James Murdoch’s understanding with his father has been that, at an imminent time, he would take the next step in the family succession by moving to New York from his post in London where he runs the European and Asian operations of News Corp.
On James’ timetable, that should be happening already. Indeed, he keeps trying to insert himself into the New York business with an especially impatient hand. Late last year, James helped push his father’s PR lieutenant, Gary Ginsberg
, out of the company, and tried to install his own PR factotum, Matthew Anderson, in his place (his father fired Ginsberg, but has resisted Anderson). The recent public attack on Roger Ailes by Murdoch's son-in-law, Matthew Freud
, had, according to a News Corp. intimate, “James’ fingerprints all over it.” But the more pushy James becomes, the more his father stalls. One industry figure who socializes with the Murdochs believes that Wendi Murdoch, James’ stepmother, is counseling her husband to keep James cooling his heels.
James’ very public confrontation last week with Simon Kelner,
boss of the London newspaper, the Independent
, over the paper’s attack on the Murdoch organization’s coverage of the British election, apparently hasn’t helped his cause with his father, either.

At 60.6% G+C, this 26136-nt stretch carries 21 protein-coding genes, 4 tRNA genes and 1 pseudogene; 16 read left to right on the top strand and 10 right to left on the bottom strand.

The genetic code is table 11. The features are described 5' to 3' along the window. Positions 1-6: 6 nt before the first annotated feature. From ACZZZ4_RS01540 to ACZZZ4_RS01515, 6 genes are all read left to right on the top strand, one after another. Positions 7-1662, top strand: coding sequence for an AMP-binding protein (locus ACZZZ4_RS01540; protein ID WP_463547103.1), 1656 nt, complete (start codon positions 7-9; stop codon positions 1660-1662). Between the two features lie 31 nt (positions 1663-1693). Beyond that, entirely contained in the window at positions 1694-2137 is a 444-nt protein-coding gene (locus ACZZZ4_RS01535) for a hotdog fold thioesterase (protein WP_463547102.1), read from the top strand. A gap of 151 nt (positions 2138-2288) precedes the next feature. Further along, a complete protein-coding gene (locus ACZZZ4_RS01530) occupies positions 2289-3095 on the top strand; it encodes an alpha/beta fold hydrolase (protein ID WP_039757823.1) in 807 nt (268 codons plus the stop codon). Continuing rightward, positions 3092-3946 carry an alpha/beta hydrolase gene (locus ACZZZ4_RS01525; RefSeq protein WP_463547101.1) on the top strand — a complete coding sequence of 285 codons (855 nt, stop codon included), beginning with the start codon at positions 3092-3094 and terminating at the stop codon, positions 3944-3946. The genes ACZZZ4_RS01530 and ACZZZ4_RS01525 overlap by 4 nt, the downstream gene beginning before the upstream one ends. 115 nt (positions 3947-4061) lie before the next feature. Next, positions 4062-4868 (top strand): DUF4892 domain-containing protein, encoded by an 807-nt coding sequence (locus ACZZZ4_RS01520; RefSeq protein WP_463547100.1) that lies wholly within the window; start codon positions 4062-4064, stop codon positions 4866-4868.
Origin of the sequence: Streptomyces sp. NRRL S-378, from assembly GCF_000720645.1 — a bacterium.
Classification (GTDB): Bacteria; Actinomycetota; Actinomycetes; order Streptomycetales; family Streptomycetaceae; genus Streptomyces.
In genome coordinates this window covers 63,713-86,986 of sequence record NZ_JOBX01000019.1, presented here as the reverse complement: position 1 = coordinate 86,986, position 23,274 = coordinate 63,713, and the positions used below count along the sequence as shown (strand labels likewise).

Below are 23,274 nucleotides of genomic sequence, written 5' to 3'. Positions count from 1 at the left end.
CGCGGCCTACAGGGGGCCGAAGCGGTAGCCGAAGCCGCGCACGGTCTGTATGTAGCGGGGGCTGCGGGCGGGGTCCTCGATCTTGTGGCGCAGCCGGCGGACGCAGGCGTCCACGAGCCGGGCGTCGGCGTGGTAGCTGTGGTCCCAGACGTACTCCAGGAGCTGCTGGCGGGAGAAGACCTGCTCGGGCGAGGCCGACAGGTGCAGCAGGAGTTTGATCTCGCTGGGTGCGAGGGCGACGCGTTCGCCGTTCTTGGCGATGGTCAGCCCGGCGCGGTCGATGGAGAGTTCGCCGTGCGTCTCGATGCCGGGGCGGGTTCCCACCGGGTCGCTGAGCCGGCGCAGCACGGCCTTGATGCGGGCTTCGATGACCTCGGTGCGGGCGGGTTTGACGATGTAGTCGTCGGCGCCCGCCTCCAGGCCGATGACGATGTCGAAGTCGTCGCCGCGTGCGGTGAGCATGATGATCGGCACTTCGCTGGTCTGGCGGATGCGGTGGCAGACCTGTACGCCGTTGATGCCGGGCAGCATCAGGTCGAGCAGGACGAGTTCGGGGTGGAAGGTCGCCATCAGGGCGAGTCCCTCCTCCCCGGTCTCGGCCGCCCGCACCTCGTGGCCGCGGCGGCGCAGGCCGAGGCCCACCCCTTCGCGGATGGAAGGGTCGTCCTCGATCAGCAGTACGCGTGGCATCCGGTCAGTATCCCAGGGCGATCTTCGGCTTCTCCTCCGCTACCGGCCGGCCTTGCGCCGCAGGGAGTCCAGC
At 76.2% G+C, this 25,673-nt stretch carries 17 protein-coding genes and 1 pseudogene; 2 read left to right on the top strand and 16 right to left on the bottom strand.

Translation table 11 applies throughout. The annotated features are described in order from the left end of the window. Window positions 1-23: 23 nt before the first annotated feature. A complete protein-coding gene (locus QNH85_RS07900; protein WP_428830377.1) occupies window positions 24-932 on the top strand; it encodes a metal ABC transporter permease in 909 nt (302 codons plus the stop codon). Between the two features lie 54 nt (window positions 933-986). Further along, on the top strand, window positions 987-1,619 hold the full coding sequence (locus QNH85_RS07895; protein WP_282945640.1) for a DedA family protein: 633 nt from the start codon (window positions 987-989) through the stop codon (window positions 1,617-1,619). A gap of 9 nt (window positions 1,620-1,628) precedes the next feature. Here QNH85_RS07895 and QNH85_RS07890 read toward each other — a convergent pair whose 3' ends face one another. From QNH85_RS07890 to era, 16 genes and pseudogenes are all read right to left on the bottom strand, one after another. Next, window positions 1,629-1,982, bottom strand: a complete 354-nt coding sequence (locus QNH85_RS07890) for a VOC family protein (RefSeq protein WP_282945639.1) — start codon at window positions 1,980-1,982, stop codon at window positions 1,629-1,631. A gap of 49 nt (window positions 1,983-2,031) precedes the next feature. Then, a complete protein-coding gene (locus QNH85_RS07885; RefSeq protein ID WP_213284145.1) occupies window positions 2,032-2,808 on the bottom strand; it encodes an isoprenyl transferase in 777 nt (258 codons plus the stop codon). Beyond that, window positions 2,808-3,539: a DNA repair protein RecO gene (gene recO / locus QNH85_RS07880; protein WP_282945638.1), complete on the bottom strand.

James, and his number two in London, Rebekah Brooks—a key confidant of the Murdoch children who was also involved in the confrontation with Kelner—had convinced the elder Murdoch, long sympathetic to Labour Party leader, Gordon Brown, to let them endorse the conservative leader, David Cameron, in the race. Alarmed by Cameron’s fall in the polls, the two have pressured their papers to pull out all the stops in an effort to aid the Conservatives and undermine Labour and the Lib-Dems.
“It is my job to see that Cameron fucking well gets into Downing Street,” proclaimed Tom Newton Dunn, political editor of the Sun
, to a group of journalists from rival papers, recently.
Even Murdoch Sr. has lectured his son on such overt partisanship—and on the lack of any pretense otherwise. James, in his heated exchange with Kelner, threatened to investigate Evgeny Lebedev, the son of the Independent’s
new owner, Russian businessman, Alexander Lebedev (also the owner of the Evening Standard
). Murdoch Sr.—long of the view that it is ill-advised to personally attack other publishers, lest there be a ricochet effect—is said to have remonstrated that it is especially out of bounds to threaten family members.
James is sometimes described as trying to out-Murdoch his father. That may be too much Murdoch even for Rupert.
More of Newser founder Michael Wolff's articles and commentary can be found at VanityFair.com, where he writes a regular column. He can be emailed at email@example.com. You can also follow him on Twitter: @MichaelWolffNYC.